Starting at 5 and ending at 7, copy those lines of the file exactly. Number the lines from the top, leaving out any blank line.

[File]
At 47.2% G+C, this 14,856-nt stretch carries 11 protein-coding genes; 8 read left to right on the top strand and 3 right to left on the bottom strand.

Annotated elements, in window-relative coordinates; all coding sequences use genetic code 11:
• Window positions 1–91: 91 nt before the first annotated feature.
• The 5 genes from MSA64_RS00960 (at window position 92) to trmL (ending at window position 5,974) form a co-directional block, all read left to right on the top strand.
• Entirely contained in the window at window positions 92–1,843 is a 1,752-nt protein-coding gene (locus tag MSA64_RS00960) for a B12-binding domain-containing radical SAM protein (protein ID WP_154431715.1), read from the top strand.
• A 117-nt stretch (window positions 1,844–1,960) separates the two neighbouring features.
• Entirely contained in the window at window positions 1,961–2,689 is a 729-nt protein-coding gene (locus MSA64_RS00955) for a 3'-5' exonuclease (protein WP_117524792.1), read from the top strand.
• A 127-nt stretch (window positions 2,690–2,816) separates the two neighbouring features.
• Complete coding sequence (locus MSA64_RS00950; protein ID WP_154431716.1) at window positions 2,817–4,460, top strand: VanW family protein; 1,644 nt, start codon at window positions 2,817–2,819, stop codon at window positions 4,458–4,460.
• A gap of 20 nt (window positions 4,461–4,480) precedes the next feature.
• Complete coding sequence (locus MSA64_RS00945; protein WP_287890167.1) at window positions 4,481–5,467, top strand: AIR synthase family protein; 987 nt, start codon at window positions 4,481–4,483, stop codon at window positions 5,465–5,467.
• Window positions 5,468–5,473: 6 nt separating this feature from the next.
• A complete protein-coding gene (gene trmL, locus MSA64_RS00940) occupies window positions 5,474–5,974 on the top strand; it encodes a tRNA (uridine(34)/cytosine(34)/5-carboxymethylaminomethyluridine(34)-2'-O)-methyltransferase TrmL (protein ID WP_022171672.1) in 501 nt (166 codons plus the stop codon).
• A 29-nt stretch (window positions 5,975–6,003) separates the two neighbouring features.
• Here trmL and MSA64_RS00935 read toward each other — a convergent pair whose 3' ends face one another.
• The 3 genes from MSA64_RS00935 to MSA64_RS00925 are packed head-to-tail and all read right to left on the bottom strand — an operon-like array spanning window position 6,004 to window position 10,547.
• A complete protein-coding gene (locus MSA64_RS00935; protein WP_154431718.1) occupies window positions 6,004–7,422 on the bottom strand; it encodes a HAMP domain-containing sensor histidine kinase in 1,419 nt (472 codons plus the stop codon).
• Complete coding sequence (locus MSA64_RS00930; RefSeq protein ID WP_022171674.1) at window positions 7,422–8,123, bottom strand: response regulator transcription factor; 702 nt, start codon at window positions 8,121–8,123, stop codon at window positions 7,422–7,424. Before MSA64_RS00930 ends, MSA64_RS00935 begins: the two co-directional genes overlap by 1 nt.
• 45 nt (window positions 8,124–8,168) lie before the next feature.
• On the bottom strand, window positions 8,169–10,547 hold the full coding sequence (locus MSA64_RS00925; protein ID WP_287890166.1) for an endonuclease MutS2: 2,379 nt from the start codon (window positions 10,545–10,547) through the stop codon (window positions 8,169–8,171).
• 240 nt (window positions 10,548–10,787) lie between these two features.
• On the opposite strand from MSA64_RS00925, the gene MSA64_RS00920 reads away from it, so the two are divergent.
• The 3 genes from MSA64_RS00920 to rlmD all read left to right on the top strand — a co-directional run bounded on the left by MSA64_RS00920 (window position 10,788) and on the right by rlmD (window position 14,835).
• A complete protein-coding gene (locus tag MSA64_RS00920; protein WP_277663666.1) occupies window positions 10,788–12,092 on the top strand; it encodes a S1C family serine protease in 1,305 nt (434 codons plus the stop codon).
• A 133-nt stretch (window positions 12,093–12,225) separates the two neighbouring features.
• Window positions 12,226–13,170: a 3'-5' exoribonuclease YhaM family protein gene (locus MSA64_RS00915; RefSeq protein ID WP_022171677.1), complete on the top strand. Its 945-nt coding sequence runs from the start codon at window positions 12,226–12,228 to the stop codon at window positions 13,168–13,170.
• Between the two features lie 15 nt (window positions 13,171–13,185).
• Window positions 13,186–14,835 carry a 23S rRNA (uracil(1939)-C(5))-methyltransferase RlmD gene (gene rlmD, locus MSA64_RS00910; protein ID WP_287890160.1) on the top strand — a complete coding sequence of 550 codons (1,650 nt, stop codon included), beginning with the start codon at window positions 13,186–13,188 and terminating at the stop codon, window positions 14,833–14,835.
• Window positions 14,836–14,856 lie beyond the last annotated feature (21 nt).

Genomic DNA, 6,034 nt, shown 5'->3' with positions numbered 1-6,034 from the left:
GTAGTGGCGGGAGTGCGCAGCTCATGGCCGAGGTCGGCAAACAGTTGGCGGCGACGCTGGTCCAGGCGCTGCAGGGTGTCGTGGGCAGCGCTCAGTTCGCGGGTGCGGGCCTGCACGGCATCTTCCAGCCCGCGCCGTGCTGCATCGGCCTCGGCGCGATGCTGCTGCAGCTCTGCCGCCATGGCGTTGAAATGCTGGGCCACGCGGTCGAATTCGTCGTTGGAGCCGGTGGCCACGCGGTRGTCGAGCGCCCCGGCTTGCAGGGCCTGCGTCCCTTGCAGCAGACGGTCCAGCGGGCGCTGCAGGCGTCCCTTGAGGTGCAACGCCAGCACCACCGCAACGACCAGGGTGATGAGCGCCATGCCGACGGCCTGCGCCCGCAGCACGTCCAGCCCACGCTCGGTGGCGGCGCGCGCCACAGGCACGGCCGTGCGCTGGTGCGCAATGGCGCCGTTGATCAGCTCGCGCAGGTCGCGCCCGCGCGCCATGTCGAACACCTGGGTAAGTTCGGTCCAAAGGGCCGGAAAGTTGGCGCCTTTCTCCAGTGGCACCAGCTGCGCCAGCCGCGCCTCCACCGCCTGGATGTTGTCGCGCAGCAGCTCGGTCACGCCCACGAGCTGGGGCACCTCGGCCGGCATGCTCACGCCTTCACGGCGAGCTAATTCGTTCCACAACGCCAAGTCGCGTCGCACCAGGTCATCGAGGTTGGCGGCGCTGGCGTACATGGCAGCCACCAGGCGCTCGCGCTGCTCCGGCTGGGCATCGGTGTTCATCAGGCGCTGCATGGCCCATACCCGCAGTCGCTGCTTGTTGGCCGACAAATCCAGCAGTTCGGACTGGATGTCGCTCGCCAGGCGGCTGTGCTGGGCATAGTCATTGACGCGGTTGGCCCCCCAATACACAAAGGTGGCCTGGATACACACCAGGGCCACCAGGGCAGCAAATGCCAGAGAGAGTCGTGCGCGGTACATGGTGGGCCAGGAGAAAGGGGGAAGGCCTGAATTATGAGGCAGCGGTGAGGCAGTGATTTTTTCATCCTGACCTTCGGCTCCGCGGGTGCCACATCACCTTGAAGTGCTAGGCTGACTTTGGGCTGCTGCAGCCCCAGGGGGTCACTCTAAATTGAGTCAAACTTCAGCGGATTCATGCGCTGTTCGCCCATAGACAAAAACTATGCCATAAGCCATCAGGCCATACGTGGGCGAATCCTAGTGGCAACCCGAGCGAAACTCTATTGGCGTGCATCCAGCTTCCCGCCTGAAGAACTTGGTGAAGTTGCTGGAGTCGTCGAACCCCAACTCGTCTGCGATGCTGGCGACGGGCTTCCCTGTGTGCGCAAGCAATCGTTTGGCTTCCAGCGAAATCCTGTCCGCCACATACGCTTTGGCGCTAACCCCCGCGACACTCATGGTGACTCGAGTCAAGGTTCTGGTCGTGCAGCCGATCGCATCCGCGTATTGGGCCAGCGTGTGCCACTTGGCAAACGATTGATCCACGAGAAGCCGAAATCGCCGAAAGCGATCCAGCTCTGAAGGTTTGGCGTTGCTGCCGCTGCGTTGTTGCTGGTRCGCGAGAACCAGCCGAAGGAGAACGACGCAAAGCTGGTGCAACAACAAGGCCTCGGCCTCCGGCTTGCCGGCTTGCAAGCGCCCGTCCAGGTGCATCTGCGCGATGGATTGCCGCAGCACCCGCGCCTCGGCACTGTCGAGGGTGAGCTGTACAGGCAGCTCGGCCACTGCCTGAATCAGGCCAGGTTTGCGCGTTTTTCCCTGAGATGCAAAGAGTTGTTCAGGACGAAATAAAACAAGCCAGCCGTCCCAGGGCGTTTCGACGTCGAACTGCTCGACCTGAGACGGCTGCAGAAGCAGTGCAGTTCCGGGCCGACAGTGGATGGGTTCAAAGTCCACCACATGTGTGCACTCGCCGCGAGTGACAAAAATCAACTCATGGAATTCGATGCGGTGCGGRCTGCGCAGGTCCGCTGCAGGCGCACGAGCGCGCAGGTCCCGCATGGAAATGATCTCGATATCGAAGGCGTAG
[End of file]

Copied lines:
• Entirely contained in the window at window positions 92–1,843 is a 1,752-nt protein-coding gene (locus tag MSA64_RS00960) for a B12-binding domain-containing radical SAM protein (protein ID WP_154431715.1), read from the top strand.
• A 117-nt stretch (window positions 1,844–1,960) separates the two neighbouring features.
• Entirely contained in the window at window positions 1,961–2,689 is a 729-nt protein-coding gene (locus MSA64_RS00955) for a 3'-5' exonuclease (protein WP_117524792.1), read from the top strand.